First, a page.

… shall consider and make appropriate recommendations as to: (1) how to make the party and its candidates more competitive in all regions of the country; (2) how to make the DNC and state parties full and accountable partners in the process of mobilizing voters and winning elections at all levels; (3) how to support and oversee Democratic efforts in legislative and congressional reapportionment and redistricting to ensure Democratic majorities in state legislatures and in Congress; (4) how to broaden the base of the party and empower rank and file Democrats at the grassroots level; and (5) how to expand the DNC’s donor base (a) to make it less dependent on large contributions, (b) to get more people invested in the party, and (c) to enable the party to support important electoral programs.
To me, this looks like a laundry list of Berniecrat grievances, real or perceived. However, as a pragmatist, I’m not opposed to having the conversations within the Party, and it’s possible that some useful and helpful recommendations could result. The key, of course, may be who serves on the commission, and that too is a good news/bad news situation.
Unity Reform Commission members (Sanders picks in bold. The remaining picks are those of Sec. Clinton and Chairman Perez, but the breakdown was not made public.):
1. Jennifer O’Malley Dillon, Chair, District of Columbia; partner, Precision Strategies
2. Larry Cohen, Vice Chair, District of Columbia; chair of Our Revolution and former president of the Communication Workers of America
3. Charlie Baker, Massachusetts; president of Dewey Square Group and former chief administrative officer of the Clinton campaign
4. Jan Bauer, Iowa; Iowa Democratic National Committeewoman and Clinton supporter
5. Jeff Berman, District of Columbia, former Clinton campaign consultant
6. Lucy Flores, California, former Nevada Assemblywoman and Sanders supporter
7. Rep. Marcia Fudge (D-Ohio), Clinton supporter
8. Maya Harris, New York, former senior policy adviser, Clinton campaign
9. David Huynh, Louisiana; former Clinton campaign director of delegate operations and ballot access
10. Elaine Kamarck, Massachusetts; senior fellow, Brookings Institution
11. Jane Kleeb, Nebraska Democratic Party Chair; Sanders supporter and Our Revolution board member
12. Nomiki Konst, New York; investigative reporter for the Young Turks and former Sanders convention delegate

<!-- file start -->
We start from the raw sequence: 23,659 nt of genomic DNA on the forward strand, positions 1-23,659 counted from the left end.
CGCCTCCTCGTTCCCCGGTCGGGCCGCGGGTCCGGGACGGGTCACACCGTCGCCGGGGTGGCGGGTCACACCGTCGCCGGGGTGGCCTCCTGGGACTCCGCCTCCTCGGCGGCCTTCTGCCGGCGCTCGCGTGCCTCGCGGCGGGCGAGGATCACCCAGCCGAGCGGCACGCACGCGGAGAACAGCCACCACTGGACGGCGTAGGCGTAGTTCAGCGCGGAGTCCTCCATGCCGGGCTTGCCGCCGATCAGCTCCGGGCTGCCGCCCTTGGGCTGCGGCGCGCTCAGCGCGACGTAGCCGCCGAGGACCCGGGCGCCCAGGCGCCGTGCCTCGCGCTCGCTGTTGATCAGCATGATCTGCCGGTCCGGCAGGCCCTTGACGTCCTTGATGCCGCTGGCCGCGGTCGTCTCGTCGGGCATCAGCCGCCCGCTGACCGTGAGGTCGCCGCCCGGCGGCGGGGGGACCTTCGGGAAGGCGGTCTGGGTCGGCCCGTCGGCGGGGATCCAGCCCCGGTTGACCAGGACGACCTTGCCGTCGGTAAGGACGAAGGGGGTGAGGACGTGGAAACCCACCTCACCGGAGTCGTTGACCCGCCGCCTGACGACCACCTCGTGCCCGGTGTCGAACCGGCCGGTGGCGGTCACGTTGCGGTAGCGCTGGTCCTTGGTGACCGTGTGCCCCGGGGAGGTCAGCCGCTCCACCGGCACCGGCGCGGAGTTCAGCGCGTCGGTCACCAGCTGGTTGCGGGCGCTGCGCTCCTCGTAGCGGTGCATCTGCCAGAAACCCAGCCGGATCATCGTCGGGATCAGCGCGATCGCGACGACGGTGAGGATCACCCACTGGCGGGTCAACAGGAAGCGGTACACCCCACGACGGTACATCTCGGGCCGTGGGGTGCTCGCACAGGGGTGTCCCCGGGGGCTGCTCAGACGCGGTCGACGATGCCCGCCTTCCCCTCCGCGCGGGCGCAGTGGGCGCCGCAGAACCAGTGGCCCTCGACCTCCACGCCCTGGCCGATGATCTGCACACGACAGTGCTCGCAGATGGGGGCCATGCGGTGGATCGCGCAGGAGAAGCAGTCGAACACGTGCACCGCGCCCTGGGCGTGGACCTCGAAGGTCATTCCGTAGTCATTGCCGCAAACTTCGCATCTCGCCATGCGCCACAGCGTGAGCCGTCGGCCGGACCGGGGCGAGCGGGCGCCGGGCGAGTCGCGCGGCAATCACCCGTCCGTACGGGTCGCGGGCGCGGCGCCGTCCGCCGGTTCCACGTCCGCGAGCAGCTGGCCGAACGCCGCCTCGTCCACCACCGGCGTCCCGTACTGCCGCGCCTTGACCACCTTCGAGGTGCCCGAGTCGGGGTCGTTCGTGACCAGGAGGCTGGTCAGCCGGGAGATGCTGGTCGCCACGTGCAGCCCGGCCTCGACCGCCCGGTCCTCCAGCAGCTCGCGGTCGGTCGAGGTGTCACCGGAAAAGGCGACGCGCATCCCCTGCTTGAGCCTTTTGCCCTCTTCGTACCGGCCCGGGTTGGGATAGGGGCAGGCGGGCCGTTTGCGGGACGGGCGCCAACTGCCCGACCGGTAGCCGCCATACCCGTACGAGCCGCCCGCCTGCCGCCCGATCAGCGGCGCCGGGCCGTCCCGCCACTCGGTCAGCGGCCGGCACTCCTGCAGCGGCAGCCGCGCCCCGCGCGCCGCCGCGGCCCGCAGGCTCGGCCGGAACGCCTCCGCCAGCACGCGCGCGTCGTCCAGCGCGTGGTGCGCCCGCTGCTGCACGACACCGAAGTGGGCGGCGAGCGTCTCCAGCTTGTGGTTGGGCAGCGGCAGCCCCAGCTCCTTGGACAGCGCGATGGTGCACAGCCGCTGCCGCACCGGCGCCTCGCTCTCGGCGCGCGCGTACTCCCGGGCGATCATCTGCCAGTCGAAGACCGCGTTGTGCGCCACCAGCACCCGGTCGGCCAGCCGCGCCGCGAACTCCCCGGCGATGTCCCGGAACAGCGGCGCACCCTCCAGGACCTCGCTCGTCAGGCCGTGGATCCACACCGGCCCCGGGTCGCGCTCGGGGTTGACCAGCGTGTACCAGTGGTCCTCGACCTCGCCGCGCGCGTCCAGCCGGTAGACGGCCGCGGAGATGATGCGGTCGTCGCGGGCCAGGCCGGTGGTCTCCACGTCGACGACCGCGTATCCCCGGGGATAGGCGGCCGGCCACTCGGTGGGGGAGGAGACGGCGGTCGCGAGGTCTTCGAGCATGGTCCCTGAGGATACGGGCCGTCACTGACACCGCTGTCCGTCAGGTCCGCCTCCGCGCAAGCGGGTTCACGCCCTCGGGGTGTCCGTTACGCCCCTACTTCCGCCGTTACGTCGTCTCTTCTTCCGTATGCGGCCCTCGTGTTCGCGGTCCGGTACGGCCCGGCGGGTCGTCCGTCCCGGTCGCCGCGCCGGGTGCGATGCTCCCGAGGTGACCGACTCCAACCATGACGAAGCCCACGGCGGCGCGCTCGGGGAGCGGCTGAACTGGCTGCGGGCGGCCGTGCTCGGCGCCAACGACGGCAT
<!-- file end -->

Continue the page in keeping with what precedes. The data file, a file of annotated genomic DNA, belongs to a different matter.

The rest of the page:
13. Yvette Lewis, Maryland Democratic National Committeewoman and Clinton supporter
14. Gus Newport, California; former mayor of Berkeley, California and Sanders supporter
15. Jorge Neri, Illinois; former Clinton campaign Nevada state director
16. James Roosevelt, Jr., Massachusetts; president of Tufts Health Plan and co-chair of the Democratic national convention Rules and Bylaws Committee
17. Emmy Ruiz, Texas; former Clinton campaign Colorado state director
18. Former Ohio State Senator Nina Turner, Sanders convention delegate and Our Revolution board member
19. Jeff Weaver, Virginia; former Sanders campaign chair
20. Wellington Webb, Colorado; former Denver mayor and Clinton supporter
21. Jim Zogby, District of Columbia; founder of the Arab American Institute and Sanders supporter
The list above comes from this article, DNC Announces Members of Unity Reform Commission. The article itself makes clear what the list alone may not: if the Clinton and/or Perez picks represent the “Establishment” of the Party, the Sanders’ picks represent the furtherance of his agenda, vision, and grievances of 2016. That in and of itself is not surprising; the fact that some of his picks are effectively flamethrowers par excellence (cough Nomiki Konst) is also not surprising, but worrisome. I, for one, am glad I’m not sitting on this commission, but I do have a strong interest in its proposals. Because of that, I have subscribed here for updates, and I urge you to consider doing the same: https://my.democrats.org/page/signup/unity-reform-commission
I hope this is of interest to some of you; if not, obligatory cute
pups Basset hounds (I’ll leave the kitties for Momentary Grace!)…
— Basset Hound Network (@BassetHounds_) April 19, 2017
Basset Hounds pic.twitter.com/C9oY2UH3J4
— Emilee Gill (@EmileeGillTZU) April 23, 2017
— Basset Hound Network (@BassetHounds_) April 19, 2017
— Doggie Pals (@mb_mclane) April 12, 2017